Much as the nucleus serves as the brain of a cell, the Physical Sciences-Oncology Center is Northwestern University’s hub for cancer research activity.
The center’s mission – making advances to treat and understand cancer – brings together faculty and students from seven different scientific disciplines.
The PSOC is a joint venture between the Robert H. Lurie Comprehensive Cancer Center and the Chemistry of Life Processes Institute and is funded by the National Cancer Institute.
Dr. Thomas O’Halloran, associate director of the Lurie Comprehensive Cancer Center and director of the Chemistry of Life Processes Institute, pulls together the PSOC’s multi-disciplinary research teams to identify innovative ways of combining physical and life sciences, like biology and chemistry, to treat disease.
O’Halloran talks about the research he and his students conduct with the goal of finding and applying new treatments for cancer patients.
What is the mission of the Chemistry of Life Processes Institute?
At the Chemistry of Life Processes Institute, we’re lowering the barriers between scientific disciplines by throwing our collective thoughts and efforts together to really go into whole new areas of science.
What kind of research do you particularly focus on? What are your students working on?
I’m very interested in the interface between the inorganic world, the world of minerals, rocks and metals, and life, and how do cells use these substances? I’m very interested in copper chaperones, molecules that conduct copper to the right address in the cell, and zinc fluxes, the movement of zinc in and out of the cell is turning out to be a major signaling event, a major set of switches in the cell respond to very rapid changes in zinc concentration. We’re also very interested in applying inorganic chemistry to develop new cancer therapies, new ways to treat cancer and to really shut it down at a much earlier stage in a much safer way than the current drugs being used.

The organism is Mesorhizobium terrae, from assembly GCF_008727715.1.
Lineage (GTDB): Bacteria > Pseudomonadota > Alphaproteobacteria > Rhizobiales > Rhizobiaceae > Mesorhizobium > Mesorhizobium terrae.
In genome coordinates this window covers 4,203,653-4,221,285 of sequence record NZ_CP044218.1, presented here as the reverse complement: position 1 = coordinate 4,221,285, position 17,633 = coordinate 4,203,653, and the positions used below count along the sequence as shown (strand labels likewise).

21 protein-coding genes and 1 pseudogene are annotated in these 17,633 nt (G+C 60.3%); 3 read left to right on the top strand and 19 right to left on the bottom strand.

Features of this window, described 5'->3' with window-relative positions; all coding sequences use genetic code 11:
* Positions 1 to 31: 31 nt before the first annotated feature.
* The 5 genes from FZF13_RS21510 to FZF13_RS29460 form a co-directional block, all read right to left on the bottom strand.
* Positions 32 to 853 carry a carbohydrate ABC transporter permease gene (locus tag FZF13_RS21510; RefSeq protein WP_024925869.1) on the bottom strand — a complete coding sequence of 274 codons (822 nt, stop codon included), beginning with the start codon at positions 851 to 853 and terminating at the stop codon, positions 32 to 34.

Of all the research you’ve done, what would you consider to be your major or most important discovery?
The latest discovery in the lab is what we call the “zinc flash.” At the moment of fertilization, the mammalian egg goes through a set of contortions that involve expelling 40 million zinc atoms in this span of just a few minutes, as the egg prepares itself to develop itself into a full organism. The swings in zinc, the zinc fluxes, are probably the major regulatory switch that biology is using to turn on and off the progression and development of cells.
What is your favorite part of working with students in the lab?
I love when they teach me something that I don’t know. That’s when the learning process comes full circle. One of the fun things of working with undergraduate and graduate students in the research laboratory is that you help them see new ways to look at nature. You encourage them and push them to work in ways that no one has ever worked before to ask questions that no one has ever asked before. When they make these kinds of earth-shattering discoveries they change not only the way I think, but the way the whole field of chemistry and biology thinks. Without the students making these discoveries, none of this would happen.
With important discoveries happening here and across the country, what steps must be taken to communicate this information to the public?
I think we’re in a crisis in that area. I think that it’s very hard for the lay public to really sort out what’s going on in the field of science and medicine and technology. I think the media and also scientists as well, take the easy route out and say, “Oh, this new discovery is going to lead to a cure for cancer,” everybody applauds, and they go on to the next story. It’s really difficult to just simplify it. It would be helpful if there was better communication from the scientists. One of the key pieces is journalists who can pull out the story and articulate to help the scientists translate the information. I think it’s time for us as a community to really sit down together and examine how to cover the field of sciences and technology in a more meaningful and robust way.
What is the most important thing you think people should know about the work that goes on in your laboratory and in the PSOC as a whole?
I think that the types of fundamental discoveries, the types of basic science that go on in academic laboratories around the country are expensive, but they are the beginnings of the next level of knowledge. While it’s expensive, it’s something that is really key to our success as a global community. The public should come and learn more about these types of breakthroughs and celebrate the brilliant discoveries that our students are making.